To add to my viewing pleasure, standard definition programs fared better on this HDTV than on many others I have seen. Pioneer seems to have made an extra effort to produce the best looking picture possible from SD content. Don't get too excited, SD material will never look as good as HD programs.
I realize that the PRO-1150HD is not a 1080p model. But I believe for most people, especially sitting over seven feet away, they will never be able to tell the difference. Therefore, I think it would be a splendid choice for a home theater. (If you can't live without 1080p, Pioneer does offer the 50" PRO-110FD for about $1500 more.)
Actually, with its networking capabilities, the PRO-1150HD also could act as the display hub of a modern home entertainment system. All you need to do is plug it into your network through its Ethernet port. The integrated Home Media Gallery software will search for the available networks and through the on-screen menu, you can pick one to attach to.
If you have media server software set up on your computer system, you can access audio, video, and photo files directly from the TV's menu using your remote. Now, in the manual, Pioneer talks about compatibility with Windows networks, which is what I have with Vista. For me, access and playback worked flawlessly. I did not have a chance to try it on a Mac or Linux based network.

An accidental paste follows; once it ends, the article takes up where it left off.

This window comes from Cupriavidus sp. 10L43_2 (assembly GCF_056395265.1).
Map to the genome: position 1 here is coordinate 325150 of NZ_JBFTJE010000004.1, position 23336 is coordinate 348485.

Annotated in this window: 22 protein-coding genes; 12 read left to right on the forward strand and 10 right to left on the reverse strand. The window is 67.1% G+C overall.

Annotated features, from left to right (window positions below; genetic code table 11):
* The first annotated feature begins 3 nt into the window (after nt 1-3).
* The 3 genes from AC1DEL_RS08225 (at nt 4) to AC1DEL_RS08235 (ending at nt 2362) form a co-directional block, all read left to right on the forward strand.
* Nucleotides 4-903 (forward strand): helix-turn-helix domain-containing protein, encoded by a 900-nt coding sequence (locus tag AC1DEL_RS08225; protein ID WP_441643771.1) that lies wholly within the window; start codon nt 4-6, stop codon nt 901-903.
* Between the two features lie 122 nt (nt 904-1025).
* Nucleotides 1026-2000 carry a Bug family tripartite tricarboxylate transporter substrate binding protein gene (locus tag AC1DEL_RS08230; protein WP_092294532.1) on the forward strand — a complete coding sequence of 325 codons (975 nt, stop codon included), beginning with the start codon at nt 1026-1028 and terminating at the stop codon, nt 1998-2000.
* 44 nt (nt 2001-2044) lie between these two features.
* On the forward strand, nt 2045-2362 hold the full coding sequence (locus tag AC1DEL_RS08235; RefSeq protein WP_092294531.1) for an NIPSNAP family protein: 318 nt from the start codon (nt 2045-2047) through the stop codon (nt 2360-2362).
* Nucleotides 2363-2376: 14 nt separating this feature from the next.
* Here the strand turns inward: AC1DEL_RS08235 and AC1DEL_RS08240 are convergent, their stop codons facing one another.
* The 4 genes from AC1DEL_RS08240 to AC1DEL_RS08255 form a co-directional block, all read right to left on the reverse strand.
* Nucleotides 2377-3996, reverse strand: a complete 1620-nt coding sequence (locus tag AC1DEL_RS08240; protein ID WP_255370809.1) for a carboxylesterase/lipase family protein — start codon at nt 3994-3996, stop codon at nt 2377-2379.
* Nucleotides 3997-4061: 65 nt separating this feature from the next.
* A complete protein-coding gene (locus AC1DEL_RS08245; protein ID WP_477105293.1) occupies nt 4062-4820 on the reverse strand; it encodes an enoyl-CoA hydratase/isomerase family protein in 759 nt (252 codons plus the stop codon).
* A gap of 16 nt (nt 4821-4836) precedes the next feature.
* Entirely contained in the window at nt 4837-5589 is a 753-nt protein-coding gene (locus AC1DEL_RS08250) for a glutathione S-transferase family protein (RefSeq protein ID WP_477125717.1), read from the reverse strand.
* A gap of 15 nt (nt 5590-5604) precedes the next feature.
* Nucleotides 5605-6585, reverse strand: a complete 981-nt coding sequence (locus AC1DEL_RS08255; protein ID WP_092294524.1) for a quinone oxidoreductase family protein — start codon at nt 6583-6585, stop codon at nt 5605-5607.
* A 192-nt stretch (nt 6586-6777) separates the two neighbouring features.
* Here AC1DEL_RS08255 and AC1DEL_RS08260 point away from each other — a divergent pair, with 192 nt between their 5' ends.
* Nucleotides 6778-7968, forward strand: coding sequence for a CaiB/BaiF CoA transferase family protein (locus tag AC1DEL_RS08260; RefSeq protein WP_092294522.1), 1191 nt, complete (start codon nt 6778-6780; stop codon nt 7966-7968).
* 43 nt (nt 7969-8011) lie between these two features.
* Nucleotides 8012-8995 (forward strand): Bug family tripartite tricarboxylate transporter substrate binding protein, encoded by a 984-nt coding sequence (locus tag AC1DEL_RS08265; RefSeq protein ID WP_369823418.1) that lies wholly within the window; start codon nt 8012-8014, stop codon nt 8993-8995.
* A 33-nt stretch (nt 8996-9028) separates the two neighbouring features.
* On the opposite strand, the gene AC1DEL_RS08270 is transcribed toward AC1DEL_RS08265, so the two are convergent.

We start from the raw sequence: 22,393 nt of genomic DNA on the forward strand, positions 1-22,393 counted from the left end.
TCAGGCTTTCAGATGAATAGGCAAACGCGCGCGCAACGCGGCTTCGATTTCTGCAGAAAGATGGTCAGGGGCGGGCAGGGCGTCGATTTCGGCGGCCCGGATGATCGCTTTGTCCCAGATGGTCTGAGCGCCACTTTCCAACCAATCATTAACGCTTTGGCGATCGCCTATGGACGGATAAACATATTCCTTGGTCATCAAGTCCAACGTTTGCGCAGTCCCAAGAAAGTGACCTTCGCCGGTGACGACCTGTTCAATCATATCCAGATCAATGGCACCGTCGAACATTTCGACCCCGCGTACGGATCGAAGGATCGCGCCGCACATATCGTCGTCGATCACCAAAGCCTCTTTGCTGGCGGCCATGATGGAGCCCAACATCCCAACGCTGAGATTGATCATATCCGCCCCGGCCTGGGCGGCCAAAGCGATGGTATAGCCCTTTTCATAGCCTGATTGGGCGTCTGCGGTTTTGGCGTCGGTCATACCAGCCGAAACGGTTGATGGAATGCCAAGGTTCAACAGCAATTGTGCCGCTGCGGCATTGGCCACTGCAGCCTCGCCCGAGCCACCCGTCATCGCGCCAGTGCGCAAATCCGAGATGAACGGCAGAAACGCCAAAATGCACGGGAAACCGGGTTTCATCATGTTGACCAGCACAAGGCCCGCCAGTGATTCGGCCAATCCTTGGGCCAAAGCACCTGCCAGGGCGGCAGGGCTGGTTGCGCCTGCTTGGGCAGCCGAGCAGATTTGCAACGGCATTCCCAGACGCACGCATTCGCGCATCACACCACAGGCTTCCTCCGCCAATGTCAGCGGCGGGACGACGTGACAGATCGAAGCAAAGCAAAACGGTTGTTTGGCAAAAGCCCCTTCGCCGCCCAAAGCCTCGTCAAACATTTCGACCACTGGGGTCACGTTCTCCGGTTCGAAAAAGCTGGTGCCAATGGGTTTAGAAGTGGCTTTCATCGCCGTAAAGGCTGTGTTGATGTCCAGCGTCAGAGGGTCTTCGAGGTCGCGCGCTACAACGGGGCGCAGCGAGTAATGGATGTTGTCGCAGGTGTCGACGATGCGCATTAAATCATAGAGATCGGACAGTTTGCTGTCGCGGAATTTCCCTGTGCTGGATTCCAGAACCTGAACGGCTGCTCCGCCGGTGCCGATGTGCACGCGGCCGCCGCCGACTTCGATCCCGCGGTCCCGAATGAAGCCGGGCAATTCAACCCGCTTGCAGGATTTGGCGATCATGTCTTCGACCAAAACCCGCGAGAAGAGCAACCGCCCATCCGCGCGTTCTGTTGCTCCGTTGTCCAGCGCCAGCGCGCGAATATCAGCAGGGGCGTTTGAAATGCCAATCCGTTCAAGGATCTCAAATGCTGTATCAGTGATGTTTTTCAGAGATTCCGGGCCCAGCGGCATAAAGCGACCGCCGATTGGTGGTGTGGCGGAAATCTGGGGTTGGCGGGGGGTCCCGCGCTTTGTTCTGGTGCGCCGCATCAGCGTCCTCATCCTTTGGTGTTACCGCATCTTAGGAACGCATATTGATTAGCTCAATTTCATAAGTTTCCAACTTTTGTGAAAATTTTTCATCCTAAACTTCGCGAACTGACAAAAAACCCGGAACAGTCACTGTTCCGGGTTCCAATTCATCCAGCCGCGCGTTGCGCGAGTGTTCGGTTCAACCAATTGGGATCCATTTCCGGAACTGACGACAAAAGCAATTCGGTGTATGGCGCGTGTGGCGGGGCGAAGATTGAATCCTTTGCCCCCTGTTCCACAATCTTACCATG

Of course, if you don't wish to futz with a network, you can still plug a USB storage device into the port on the panel on the side. The Home Media Gallery will find the files and you can customize slideshows and even include music in the background.
One added feature is that the program is not limited to reading just JPEG image files. It also supports TIF, PNG, BMP, and GIF formats. On the audio side, support includes LPCM, MP3, WMA, WMA9 PRO, AC3, AAC, and WAV. Video formats are WMV9, MPEG1, MPEG2-PS, MPEG2-TS, and MPEG-ASP
Finally, the pair of stereo speakers does command a little more respect than the average built-in speakers that you find in most HDTVs. And the SRS WOW / FOCUS / TruBass Surround Sound Audio technology does an admirable job. But if you are making this plasma the cornerstone of your home theater, then honor the quality of the image with a suitably matched high end audio system.
With a deep black base as a canvas, the PRO-1150HD paints a rich, colorful image that impressively represents Pioneer's KURO series of HDTVs. This black beauty delivers the features and the quality that you would expect in an HDTV in this price range. I would be delighted to find a home for this plasma in my home theater.
First, realize, that ratings are relative to when the review was written. The obvious example is Value, what you could purchase for $2000 two years ago or even two months ago would seem like a bad value for that price now.
Second, we have given only a precious few 5 Star ratings, which we reserve for truly outstanding accomplishment.
Every time I think I should be cautious and hand out a 4.5, I turn the PRO-1150HD back on and appreciate the simple pleasure of watching a program like Torchwood on HDNet.
The unit provides all the features that you would expect, like four HDMI inputs, a full tool chest of picture adjustments, dual tuners and PIP options. The Home Media Gallery elevates it to a 5.
Ease of Use: 4.5
For all the features, the TV is still easy to use. Though if you don't feel comfortable navigating through the extended set of picture setup adjustments, I might suggest that you hire someone to tune-up this hotrod.
I realize that this plasma is more expensive than other 50" models, but its superior quality will pay dividends for those able to make the investment.